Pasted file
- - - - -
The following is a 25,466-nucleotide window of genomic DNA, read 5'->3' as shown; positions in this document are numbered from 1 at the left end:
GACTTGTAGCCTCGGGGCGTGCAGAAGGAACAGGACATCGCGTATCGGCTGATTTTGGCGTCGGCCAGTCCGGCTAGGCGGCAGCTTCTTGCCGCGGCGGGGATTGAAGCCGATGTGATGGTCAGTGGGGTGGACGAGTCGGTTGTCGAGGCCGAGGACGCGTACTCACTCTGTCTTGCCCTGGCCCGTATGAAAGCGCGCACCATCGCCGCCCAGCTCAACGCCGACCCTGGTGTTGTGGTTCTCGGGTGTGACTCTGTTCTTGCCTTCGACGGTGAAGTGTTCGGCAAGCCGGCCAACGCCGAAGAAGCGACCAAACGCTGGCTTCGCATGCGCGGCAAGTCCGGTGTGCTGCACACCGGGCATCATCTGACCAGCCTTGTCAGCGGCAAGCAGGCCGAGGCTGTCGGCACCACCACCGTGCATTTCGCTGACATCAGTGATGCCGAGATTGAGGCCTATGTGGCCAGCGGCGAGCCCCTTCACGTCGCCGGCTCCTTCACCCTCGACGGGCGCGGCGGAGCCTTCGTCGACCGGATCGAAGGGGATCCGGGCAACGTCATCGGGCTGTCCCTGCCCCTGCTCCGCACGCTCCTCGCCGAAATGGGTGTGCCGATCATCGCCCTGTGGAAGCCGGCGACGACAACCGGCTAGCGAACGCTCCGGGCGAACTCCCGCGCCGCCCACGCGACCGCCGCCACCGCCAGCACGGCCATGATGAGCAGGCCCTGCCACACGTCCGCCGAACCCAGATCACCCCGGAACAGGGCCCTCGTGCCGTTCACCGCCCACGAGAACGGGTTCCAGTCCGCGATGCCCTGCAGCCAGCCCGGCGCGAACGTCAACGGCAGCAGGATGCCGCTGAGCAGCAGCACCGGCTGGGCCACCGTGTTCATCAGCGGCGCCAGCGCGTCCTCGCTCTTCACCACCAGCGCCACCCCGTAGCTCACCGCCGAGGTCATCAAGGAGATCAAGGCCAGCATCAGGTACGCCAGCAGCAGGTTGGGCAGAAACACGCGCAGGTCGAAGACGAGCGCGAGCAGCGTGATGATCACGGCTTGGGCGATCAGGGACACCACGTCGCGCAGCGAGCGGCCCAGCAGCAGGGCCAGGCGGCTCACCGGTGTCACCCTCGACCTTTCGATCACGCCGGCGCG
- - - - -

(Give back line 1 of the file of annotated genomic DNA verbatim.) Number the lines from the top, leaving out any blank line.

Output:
The following is a 25,466-nucleotide window of genomic DNA, read 5'->3' as shown; positions in this document are numbered from 1 at the left end: